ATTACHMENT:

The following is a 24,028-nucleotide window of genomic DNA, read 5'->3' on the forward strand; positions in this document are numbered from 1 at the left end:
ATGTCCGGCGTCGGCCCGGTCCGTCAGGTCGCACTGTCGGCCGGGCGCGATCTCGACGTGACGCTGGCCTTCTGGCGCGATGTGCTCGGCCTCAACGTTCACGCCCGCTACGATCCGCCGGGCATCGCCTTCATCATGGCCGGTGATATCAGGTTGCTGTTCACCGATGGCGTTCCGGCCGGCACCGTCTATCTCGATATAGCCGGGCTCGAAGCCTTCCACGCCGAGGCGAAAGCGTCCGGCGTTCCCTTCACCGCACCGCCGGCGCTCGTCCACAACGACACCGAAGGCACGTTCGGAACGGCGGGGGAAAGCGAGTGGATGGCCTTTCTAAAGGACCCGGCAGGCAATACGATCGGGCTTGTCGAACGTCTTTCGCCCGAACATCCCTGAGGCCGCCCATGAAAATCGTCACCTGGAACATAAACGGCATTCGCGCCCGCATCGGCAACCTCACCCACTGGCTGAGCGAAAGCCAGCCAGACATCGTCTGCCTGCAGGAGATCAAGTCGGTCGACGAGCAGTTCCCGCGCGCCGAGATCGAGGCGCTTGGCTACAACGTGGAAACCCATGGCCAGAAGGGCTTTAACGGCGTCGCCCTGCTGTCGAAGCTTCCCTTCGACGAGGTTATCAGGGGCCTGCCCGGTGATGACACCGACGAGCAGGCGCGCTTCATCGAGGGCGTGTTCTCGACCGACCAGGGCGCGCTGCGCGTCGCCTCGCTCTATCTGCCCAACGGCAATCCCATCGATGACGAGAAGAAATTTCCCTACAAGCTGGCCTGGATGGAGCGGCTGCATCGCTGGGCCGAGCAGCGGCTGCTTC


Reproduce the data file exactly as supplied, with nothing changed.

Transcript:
The following is a 24,028-nucleotide window of genomic DNA, read 5'->3' on the forward strand; positions in this document are numbered from 1 at the left end:
ATGTCCGGCGTCGGCCCGGTCCGTCAGGTCGCACTGTCGGCCGGGCGCGATCTCGACGTGACGCTGGCCTTCTGGCGCGATGTGCTCGGCCTCAACGTTCACGCCCGCTACGATCCGCCGGGCATCGCCTTCATCATGGCCGGTGATATCAGGTTGCTGTTCACCGATGGCGTTCCGGCCGGCACCGTCTATCTCGATATAGCCGGGCTCGAAGCCTTCCACGCCGAGGCGAAAGCGTCCGGCGTTCCCTTCACCGCACCGCCGGCGCTCGTCCACAACGACACCGAAGGCACGTTCGGAACGGCGGGGGAAAGCGAGTGGATGGCCTTTCTAAAGGACCCGGCAGGCAATACGATCGGGCTTGTCGAACGTCTTTCGCCCGAACATCCCTGAGGCCGCCCATGAAAATCGTCACCTGGAACATAAACGGCATTCGCGCCCGCATCGGCAACCTCACCCACTGGCTGAGCGAAAGCCAGCCAGACATCGTCTGCCTGCAGGAGATCAAGTCGGTCGACGAGCAGTTCCCGCGCGCCGAGATCGAGGCGCTTGGCTACAACGTGGAAACCCATGGCCAGAAGGGCTTTAACGGCGTCGCCCTGCTGTCGAAGCTTCCCTTCGACGAGGTTATCAGGGGCCTGCCCGGTGATGACACCGACGAGCAGGCGCGCTTCATCGAGGGCGTGTTCTCGACCGACCAGGGCGCGCTGCGCGTCGCCTCGCTCTATCTGCCCAACGGCAATCCCATCGATGACGAGAAGAAATTTCCCTACAAGCTGGCCTGGATGGAGCGGCTGCATCGCTGGGCCGAGCAGCGGCTGCTTC